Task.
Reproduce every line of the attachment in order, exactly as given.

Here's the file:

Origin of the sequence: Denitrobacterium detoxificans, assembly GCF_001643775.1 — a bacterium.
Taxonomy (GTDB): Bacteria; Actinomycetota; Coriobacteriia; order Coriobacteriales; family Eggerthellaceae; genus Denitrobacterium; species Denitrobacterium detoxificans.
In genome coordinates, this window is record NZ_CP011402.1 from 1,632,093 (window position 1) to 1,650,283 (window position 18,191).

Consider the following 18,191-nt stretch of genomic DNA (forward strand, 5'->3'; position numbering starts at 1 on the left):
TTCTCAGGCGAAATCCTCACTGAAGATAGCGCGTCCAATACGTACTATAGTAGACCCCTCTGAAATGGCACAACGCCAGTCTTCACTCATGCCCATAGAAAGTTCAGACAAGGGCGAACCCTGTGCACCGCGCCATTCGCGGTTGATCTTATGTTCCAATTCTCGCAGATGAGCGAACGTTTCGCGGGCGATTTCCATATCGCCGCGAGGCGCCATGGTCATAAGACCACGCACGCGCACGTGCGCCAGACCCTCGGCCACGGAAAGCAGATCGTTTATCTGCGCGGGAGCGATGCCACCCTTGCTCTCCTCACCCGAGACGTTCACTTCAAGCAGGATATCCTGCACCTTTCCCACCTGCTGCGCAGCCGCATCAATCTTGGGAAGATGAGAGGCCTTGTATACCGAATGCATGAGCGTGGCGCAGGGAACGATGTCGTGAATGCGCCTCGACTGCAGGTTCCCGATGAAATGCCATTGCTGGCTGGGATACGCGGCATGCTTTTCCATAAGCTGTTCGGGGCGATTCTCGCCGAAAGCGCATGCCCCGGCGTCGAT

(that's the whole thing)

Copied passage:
Origin of the sequence: Denitrobacterium detoxificans, assembly GCF_001643775.1 — a bacterium.
Taxonomy (GTDB): Bacteria; Actinomycetota; Coriobacteriia; order Coriobacteriales; family Eggerthellaceae; genus Denitrobacterium; species Denitrobacterium detoxificans.
In genome coordinates, this window is record NZ_CP011402.1 from 1,632,093 (window position 1) to 1,650,283 (window position 18,191).

Consider the following 18,191-nt stretch of genomic DNA (forward strand, 5'->3'; position numbering starts at 1 on the left):
TTCTCAGGCGAAATCCTCACTGAAGATAGCGCGTCCAATACGTACTATAGTAGACCCCTCTGAAATGGCACAACGCCAGTCTTCACTCATGCCCATAGAAAGTTCAGACAAGGGCGAACCCTGTGCACCGCGCCATTCGCGGTTGATCTTATGTTCCAATTCTCGCAGATGAGCGAACGTTTCGCGGGCGATTTCCATATCGCCGCGAGGCGCCATGGTCATAAGACCACGCACGCGCACGTGCGCCAGACCCTCGGCCACGGAAAGCAGATCGTTTATCTGCGCGGGAGCGATGCCACCCTTGCTCTCCTCACCCGAGACGTTCACTTCAAGCAGGATATCCTGCACCTTTCCCACCTGCTGCGCAGCCGCATCAATCTTGGGAAGATGAGAGGCCTTGTATACCGAATGCATGAGCGTGGCGCAGGGAACGATGTCGTGAATGCGCCTCGACTGCAGGTTCCCGATGAAATGCCATTGCTGGCTGGGATACGCGGCATGCTTTTCCATAAGCTGTTCGGGGCGATTCTCGCCGAAAGCGCATGCCCCGGCGTCGAT